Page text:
When Tilda Swinton is cast in just about any film, you can be rest assured that you’re in for a great performance. She has her fair share of duds, Constantine and The Dead Don’t Die being the most notable of those, but even there she has interesting roles that bring about a great range. Orlando does the same for her career, but its consistencies as a film on the whole are meritable. Finally, a film that gets the balance between the talent of Swinton and the success of a strong and engaging story as perfect as possible.
For the most part, Orlando is a thoroughly enjoyable film. Swinton’s leading performance as the eponymous character is a well-rounded role. The strengths of her unique performing style are on full display here. With cocky glances toward the camera, consistently addressing the audience under the talented eye of director Sally Potter. Potter’s direction and Swinton’s performance work hand in hand throughout the film. On the whole, the most engaging aspect of Orlando is in fact the direction. It’s no small feat to feature so many different parts of history, and in such detail, it becomes a real treat to lose yourself in the many different periods the film picks apart.
Somehow the novelty of the storyline and chirpy awkwardness of the characters throughout make for a resoundingly thrilling film. A drama that follows the life of Orlando, who cannot die. We work our way through the many different centuries that occupy the time of our titular hero. A somewhat forgettable supporting cast litter the many decades we bear witness to, and for the most part their performances are resoundingly harmless. Completely uneventful and lacking the impact of Swinton’s powerhouse role, but strong enough to hold their own and bolster her leading work.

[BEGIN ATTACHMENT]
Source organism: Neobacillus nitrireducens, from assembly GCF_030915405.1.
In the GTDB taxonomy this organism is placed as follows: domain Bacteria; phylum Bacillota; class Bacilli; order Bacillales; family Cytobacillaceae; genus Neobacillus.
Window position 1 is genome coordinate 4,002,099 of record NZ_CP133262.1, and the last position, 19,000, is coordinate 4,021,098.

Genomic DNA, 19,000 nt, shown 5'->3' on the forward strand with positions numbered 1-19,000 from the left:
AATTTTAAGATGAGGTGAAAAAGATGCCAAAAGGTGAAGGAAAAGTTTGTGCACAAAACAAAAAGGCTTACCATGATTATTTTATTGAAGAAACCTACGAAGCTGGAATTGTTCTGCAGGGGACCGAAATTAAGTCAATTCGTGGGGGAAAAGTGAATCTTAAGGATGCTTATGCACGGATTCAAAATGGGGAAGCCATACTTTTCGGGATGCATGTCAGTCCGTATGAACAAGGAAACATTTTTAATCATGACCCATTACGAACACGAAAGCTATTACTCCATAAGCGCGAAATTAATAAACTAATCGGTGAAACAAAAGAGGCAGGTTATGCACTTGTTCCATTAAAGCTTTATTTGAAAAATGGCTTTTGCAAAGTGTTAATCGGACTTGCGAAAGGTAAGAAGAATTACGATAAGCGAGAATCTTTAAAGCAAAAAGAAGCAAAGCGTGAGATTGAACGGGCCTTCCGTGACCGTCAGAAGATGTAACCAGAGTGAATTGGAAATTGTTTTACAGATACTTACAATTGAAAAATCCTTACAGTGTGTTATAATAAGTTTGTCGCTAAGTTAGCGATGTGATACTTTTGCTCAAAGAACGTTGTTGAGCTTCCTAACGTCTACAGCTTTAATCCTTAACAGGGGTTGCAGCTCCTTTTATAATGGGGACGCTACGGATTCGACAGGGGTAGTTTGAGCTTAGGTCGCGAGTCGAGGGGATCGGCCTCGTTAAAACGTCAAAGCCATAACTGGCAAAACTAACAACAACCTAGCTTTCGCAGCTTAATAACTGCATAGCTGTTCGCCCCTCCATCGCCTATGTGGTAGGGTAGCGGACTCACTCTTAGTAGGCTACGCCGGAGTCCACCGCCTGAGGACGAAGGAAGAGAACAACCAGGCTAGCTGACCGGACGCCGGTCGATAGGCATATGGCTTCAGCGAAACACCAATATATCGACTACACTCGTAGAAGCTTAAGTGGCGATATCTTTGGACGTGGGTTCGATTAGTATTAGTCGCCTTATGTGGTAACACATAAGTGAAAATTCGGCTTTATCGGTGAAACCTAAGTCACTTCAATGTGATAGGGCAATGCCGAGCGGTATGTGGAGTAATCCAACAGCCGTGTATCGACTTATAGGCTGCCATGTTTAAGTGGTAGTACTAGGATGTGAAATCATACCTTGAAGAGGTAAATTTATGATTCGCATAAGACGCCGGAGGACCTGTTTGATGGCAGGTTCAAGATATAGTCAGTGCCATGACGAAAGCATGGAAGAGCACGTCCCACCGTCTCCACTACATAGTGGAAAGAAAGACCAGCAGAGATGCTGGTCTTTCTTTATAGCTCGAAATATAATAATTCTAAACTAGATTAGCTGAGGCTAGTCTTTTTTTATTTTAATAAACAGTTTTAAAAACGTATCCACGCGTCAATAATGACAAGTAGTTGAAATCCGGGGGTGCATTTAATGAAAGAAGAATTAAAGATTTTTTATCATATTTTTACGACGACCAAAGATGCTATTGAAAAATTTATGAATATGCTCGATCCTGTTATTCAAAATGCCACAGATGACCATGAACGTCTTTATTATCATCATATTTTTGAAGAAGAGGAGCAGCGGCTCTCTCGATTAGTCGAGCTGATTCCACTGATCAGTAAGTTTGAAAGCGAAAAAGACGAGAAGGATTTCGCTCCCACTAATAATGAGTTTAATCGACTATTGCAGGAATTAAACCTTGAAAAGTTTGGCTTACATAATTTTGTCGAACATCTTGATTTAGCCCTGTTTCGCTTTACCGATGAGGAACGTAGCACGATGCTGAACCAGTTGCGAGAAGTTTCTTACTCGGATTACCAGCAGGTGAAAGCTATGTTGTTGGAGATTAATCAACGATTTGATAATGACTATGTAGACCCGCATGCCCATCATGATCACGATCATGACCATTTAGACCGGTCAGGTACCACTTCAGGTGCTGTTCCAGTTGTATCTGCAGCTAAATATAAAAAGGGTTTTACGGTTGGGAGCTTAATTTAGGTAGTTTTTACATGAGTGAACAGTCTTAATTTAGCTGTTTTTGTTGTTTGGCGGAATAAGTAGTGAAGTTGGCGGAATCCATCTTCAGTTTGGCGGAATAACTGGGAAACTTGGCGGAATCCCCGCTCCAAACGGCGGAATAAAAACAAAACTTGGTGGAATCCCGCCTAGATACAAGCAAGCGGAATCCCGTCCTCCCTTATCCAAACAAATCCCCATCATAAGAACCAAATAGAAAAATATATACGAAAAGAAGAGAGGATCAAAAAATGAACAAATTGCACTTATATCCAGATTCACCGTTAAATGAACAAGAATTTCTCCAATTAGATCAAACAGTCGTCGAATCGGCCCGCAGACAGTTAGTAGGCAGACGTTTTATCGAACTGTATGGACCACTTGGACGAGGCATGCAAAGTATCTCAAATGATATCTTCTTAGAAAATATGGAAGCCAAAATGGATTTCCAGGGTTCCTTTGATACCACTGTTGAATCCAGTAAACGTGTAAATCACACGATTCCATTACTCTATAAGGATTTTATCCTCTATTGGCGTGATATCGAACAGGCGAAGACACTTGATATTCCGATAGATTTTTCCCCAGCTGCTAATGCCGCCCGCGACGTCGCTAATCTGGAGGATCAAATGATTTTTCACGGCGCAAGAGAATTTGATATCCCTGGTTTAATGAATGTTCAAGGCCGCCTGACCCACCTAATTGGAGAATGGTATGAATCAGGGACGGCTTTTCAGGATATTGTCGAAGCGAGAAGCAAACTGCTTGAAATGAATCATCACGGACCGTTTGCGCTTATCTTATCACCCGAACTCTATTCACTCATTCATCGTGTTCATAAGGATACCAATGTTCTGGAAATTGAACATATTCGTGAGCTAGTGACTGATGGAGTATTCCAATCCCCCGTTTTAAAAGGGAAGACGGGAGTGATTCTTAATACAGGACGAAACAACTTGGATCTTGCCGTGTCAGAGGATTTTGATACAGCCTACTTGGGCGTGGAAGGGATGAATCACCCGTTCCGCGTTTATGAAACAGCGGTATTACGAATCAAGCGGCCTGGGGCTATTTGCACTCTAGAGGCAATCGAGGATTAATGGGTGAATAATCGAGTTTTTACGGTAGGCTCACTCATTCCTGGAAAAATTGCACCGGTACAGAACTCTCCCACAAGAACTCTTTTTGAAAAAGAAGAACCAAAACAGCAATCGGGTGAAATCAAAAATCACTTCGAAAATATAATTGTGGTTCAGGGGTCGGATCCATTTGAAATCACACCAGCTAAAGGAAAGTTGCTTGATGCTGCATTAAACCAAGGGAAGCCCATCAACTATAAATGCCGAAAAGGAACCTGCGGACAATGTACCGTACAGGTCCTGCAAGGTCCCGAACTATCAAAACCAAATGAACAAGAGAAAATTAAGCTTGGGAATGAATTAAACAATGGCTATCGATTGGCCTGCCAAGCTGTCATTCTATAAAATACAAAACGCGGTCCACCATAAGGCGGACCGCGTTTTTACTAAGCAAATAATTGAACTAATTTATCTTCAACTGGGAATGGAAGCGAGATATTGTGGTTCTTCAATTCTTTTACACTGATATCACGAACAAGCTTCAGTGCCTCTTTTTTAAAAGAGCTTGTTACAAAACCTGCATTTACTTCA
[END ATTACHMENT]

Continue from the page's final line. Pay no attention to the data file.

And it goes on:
Aside from the leading performance and the strengths of the direction, Orlando doesn’t provide much else. As far as the storyline goes, it follows a somewhat similar format to other period pieces. If you took away the never-ageing character then Orlando could easily be mistaken for yet another regular product of the genre. Nothing sticks out as all that memorable, and while the costume designs are certainly a marvellous addition, they feel far too similar to that of irredeemably boring and generally mediocre films that linger around the edges of the same genre.
Still, Orlando certainly has its moments, and the eventual culmination of this story is such a frankly understated and enjoyable end. Potter and Swinton work together with such a feverish tenacity for their craft and it certainly shows when they put their best work together. An excellent piece of work, one that leaves me wanting a lot more out of a product that only just manages to separate itself from the negative aspects of the period piece genre thanks to a thoroughly intriguing storyline. Orlando is well worth the watch, solely for its puzzling story and the exceptional leading performance Swinton brings to the table.